I became interested in preparing a book about Iowa mushrooms about 1980 after several years of attending forays held by the North American Mycological Association, an organization with perhaps 25 professional mycologists who encouraged and worked with serious amateurs.
My initial intent was to publish a small guide to some of the common mushrooms in Iowa. I had accumulated a fair-size collection of photos and thought I could prepare a book similar to those which NAMA members had published in other states. As I began to organize the book, I realized that if I attempted it alone, it would take me several years to complete.
For several years I had exchanged mushroom information with Lois Tiffany at Iowa State University. I called her to ask whether she would be interested in joining a mushroom book project. As usual, Lois was positive in her response. She asked if we could include George Knaphus, a botany teacher at ISU and a talented photographer who took the majority of mushroom photos which she used in her teaching materials. Beginning in 1981, we met nearly every month to look at photos, discuss the organization of the book, and share mushroom interests.
It became evident that Dr. K’s mushroom photos were much better than most of mine. We realized that our area of collection was actually larger than Iowa alone, so we developed the concept of a regional book that would include the habitats we had collected from most heavily. Iowa State University Press published the book in 1989, and the 3,500 copies were sold out by about 1995.
In 2003, Holly Carver of the University of Iowa Press asked whether we would be interested in preparing a laminated guide to common mushrooms of Iowa. Lois and I agreed to prepare this, and it has been in print since 2004. George Knaphus had passed away, and Lois suggested that Rosanne Healy, a graduate student and departmental employee at ISU, join us in our effort. Holly then asked whether we’d consider preparing a 2d edition of Mushrooms and Other Fungi of the Midcontinental United States. Rosanne Healy had by that time become a talented mushroom collector and photographer. Lois and I agreed that if Rosanne would join the project, we would prepare the 2d edition of MOFMUS.
After many meetings, the 2d edition of our MOFMUS was published by the University of Iowa Press in March 2008. We included George Knaphus as a collaborative author because of his major contributions of the 1st edition, and we added Rosanne as an author because of her excellent photos, her descriptions of truffles and false truffles, and her major editorial and photographic contributions.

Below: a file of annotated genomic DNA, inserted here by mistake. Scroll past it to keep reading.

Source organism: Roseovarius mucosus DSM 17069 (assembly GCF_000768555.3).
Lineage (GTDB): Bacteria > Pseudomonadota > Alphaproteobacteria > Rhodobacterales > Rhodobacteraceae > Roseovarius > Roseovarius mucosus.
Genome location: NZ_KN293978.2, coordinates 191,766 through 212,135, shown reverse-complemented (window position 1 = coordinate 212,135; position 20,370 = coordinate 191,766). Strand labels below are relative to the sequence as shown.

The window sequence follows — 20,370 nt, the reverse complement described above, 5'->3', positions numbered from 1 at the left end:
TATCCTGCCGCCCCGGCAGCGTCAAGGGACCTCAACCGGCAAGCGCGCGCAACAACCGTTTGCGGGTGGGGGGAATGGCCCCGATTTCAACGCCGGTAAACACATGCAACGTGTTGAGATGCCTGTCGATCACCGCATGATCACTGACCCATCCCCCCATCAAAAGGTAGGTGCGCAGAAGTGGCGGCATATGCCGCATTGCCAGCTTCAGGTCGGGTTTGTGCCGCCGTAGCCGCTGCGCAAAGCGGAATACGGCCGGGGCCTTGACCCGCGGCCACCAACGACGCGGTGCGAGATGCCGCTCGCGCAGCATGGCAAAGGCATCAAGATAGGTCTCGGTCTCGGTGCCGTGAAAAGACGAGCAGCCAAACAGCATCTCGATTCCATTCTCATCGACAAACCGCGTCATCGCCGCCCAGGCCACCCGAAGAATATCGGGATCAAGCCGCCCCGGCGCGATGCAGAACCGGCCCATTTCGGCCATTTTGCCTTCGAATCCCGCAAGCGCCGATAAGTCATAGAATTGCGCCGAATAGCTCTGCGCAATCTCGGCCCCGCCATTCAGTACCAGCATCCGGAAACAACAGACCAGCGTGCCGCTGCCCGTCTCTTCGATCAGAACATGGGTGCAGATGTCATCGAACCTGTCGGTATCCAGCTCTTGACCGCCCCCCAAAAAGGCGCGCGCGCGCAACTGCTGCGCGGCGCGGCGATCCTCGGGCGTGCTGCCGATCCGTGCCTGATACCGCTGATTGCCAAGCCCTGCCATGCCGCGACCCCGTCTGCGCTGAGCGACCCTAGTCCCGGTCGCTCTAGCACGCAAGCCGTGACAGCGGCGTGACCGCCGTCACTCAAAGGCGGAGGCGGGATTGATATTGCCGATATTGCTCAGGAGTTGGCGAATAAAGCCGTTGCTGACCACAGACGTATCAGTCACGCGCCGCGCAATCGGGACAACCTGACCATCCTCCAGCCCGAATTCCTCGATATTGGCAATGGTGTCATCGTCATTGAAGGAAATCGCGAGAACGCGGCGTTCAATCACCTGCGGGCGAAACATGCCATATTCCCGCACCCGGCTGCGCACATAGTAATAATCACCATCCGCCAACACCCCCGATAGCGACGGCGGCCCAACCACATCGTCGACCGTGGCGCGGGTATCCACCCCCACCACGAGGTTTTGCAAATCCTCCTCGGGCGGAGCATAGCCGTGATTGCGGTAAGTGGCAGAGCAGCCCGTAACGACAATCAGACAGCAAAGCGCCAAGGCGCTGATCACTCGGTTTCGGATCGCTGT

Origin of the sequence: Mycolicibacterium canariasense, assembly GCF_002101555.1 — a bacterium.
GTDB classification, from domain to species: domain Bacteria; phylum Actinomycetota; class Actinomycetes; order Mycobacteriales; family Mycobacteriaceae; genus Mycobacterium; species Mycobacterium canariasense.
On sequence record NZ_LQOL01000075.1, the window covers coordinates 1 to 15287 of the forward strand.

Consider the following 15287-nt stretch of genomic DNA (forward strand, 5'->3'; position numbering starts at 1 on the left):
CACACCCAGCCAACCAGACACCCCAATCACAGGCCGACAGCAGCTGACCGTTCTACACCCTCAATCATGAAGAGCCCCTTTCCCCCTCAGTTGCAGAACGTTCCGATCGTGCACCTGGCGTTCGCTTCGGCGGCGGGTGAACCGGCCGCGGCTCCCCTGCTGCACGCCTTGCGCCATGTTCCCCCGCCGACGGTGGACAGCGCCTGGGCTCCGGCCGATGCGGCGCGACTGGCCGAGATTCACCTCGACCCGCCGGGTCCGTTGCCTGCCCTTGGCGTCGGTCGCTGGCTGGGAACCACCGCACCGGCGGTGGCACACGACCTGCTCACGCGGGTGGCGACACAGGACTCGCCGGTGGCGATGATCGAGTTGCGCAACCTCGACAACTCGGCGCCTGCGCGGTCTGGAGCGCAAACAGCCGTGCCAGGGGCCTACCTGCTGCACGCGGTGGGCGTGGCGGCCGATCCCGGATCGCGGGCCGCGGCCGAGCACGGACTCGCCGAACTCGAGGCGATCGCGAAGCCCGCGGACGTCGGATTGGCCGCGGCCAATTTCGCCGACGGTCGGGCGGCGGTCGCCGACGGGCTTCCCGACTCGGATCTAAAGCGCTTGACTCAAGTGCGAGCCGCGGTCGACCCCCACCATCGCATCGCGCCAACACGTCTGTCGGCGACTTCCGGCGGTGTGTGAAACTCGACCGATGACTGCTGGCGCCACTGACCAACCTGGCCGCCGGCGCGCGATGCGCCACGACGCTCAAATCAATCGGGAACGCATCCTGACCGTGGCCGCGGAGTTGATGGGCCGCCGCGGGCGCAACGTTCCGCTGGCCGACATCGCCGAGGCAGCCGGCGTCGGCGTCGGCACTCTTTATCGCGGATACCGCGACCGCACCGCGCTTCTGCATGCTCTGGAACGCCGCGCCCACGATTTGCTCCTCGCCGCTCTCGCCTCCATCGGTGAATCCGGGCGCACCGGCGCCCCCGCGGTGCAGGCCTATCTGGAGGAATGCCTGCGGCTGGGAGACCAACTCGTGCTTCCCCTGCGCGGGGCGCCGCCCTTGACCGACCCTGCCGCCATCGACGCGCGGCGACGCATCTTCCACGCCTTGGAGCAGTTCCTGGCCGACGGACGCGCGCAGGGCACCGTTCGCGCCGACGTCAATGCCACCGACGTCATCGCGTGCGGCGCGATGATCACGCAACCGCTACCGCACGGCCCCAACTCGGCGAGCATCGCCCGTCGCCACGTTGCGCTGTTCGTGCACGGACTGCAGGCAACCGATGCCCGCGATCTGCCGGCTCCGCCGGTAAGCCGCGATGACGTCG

What has changed in the outdoor world since your first days of trying to learn about it and protect it?
My earliest memories regarding environmental problems are related to the Dust Bowl Days in Kansas, where I grew up. On several occasions we were sent home from school as the dusty winds darkened skies and left their mark on the Midwest. I remember placing damp cloths on window sills and at the base of doors to keep dust from blowing into the house. Our parents told us that these storms were the result of unwise agricultural practices in the Midwest along with an elongated drought.
It seems to me that we had greater access to natural areas when I was young. There were fewer fences, and we picnicked or hiked nearly anywhere without feeling like intruders. I think we have greater and better governmental oversight of natural areas than we had in my early years. I am not sure whether this has actually improved the respect and care of natural areas, but it at least reflects society’s concern to avoid unnecessary neglect and misuse of natural resources.
I have been sensitized to a greater extent to the problem of overpopulation; throughout the world, this remains a major problem regarding environmental damage and adequate food for everyone. I see this concern as a moral imperative, and I hope I stressed this sufficiently in my last years of teaching university-level biology.
Hypsizygus ulmarius (Bull.) Redhead (plate 81); edibleElm Pleurotus
Cap 8–12 cm broad, rounded to flattened to somewhat depressed; white to buff; small scales on surface; margin inrolled at first. Flesh firm; white.
Gills adnexed, moderately separated, broad; white to cream.
Stalk 5–10 cm long, 1.5–2.5 cm thick, nearly equal but sometimes expanded at base; white to sometimes yellowish at maturity; dry whitish hairs at top to nearly smooth in lower area.
Spores 5–8 x 4.5–7 µm, nearly round, smooth; spore print white to buff.
Single to clusters of two or three on hardwoods, particularly from branch scar sites on living or dead elms and box elders; fall.
This edible species has a very tough stalk. The flavor is somewhat like that of Pleurotus ostreatus, which we consider a good edible mushroom. This late fall mushroom dries well and can be seen on trees into the winter. It was formerly called Pleurotus ulmarius.
Photograph & caption from Mushrooms and Other Fungi of the Midcontinental United States: Second Edition